Take your cat down some low water Ark and Poudre runs and you'll have no problem with the low water MFS run. In fact, the Rustic sections of the Poudre remind me a lot of the first two days of the MFS at lower flows.
Most of my trips down the MFS have been low water. I've heard rafts float higher than cats but I've always used a cat and prefer them with no floor - makes it easy to slip off the seat into the shallows and lift/push using the front foot bar and then hop back up onto the seat once it's moving. It's also nice to be able to straddle some rocks here and there. All of the hangups I experienced were on smaller rocks and in the wide shallows where at times there is no good defined line. One trip we helped pull a commercial raft from Bozeman, MT off an ugly pin in Tappan Falls - we ended up cutting out part of the lace in floor and deflating some tubes, frame ended up bent - make sure you scout that one. Line is straight forward but at low flows there is (was? it's been a few years) a rock on river right that can snag you good. you.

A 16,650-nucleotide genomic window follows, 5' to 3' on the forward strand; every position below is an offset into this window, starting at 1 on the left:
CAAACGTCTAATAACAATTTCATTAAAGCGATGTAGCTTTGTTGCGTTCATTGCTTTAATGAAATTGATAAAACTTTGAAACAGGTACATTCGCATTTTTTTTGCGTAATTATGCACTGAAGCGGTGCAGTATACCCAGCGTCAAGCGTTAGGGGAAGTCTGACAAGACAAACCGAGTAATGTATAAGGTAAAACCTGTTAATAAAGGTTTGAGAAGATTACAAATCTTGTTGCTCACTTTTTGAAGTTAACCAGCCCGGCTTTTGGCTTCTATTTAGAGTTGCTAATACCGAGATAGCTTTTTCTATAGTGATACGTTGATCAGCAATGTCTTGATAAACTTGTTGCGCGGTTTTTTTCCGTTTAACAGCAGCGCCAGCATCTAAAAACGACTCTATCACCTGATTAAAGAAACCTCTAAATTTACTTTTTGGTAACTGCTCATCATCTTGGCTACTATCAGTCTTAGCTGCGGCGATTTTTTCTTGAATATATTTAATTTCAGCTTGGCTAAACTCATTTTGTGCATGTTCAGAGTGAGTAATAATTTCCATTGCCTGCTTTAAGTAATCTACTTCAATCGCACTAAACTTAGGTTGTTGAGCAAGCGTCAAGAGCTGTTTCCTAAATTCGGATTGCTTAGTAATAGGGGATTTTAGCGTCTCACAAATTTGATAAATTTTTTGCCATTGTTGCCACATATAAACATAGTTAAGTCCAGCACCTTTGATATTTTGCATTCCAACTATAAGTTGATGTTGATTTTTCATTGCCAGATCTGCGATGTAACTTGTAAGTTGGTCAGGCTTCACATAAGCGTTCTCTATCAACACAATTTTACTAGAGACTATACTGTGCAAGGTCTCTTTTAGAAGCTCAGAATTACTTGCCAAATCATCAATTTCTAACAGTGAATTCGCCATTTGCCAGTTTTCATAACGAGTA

I wouldn't skip the top 30 miles, especially that time of year - it's a fantastic run and you'll have it all to yourself. I doubt they run that late in the season, but watching a big sweep boat (raft) navigate the upper part in low water is a sight to see - lots of respect for the guys that run those.
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Old 02-10-2015   #8
Eagle, Colorado
Paddling Since: 2000
Join Date: May 2007
Posts: 88
Scows and Sweeps

Yep, they still run late season. One pushed off the morning of our last trip (Sept 1st) @ 1.84 ft. Figured if that thing could get down so could we. lots of inertia heading downriver in a 20+ foot scow.
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Old 02-10-2015   #9
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Sandy, Utah
Paddling Since: 1997
Join Date: Jun 2009
Posts: 3,344